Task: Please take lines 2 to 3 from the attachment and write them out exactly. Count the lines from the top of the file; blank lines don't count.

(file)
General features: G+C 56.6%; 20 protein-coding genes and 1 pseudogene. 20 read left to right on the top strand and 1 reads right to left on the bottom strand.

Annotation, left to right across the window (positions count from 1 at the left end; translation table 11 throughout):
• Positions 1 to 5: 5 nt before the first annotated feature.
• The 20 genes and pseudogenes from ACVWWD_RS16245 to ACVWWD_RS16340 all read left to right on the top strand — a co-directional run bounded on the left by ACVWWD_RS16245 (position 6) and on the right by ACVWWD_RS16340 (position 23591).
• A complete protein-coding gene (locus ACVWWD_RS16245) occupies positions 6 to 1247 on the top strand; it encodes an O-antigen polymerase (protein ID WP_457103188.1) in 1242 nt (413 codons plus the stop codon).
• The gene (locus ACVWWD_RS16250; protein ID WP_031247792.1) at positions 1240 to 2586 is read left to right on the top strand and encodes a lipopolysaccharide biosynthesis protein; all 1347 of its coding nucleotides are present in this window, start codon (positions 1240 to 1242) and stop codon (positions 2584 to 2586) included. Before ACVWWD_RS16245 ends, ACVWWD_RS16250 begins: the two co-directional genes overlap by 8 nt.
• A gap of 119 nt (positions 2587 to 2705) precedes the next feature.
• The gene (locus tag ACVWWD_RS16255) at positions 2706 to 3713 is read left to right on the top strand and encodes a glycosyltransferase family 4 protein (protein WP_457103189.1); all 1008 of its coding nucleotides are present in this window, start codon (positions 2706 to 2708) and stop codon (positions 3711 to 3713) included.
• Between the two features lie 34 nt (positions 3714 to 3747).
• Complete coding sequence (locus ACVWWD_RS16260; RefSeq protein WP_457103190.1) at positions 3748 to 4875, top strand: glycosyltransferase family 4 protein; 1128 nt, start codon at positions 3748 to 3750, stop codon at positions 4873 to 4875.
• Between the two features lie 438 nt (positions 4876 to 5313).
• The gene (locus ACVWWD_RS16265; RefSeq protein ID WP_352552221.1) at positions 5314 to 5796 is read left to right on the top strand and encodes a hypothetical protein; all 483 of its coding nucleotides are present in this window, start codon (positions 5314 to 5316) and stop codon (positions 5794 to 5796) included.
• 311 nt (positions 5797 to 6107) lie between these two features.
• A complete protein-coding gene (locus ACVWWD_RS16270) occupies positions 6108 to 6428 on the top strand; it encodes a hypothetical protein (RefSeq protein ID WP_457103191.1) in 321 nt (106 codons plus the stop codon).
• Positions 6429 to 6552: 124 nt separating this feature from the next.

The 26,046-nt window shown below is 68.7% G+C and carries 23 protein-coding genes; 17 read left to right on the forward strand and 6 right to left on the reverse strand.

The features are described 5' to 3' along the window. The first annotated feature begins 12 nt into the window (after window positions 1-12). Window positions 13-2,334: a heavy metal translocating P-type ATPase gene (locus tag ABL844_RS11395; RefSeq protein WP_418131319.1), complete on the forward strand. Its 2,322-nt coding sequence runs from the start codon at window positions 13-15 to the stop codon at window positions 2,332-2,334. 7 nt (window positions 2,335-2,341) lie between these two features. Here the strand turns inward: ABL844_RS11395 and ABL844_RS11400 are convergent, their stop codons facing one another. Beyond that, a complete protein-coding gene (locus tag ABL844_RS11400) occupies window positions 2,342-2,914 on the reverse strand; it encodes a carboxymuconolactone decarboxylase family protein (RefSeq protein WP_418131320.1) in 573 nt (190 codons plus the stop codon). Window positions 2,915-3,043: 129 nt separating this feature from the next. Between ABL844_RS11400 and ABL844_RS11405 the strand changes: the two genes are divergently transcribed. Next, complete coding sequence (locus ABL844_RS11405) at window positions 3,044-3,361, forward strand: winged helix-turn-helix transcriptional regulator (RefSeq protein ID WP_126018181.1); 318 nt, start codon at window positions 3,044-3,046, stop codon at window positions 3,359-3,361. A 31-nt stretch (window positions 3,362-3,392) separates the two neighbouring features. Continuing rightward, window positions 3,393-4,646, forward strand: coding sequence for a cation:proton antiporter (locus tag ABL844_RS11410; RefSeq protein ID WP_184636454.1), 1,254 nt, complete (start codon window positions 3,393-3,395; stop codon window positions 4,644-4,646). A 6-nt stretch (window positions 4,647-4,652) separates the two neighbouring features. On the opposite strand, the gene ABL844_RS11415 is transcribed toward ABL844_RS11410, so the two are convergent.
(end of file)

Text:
Annotation, left to right across the window (positions count from 1 at the left end; translation table 11 throughout):
• Positions 1 to 5: 5 nt before the first annotated feature.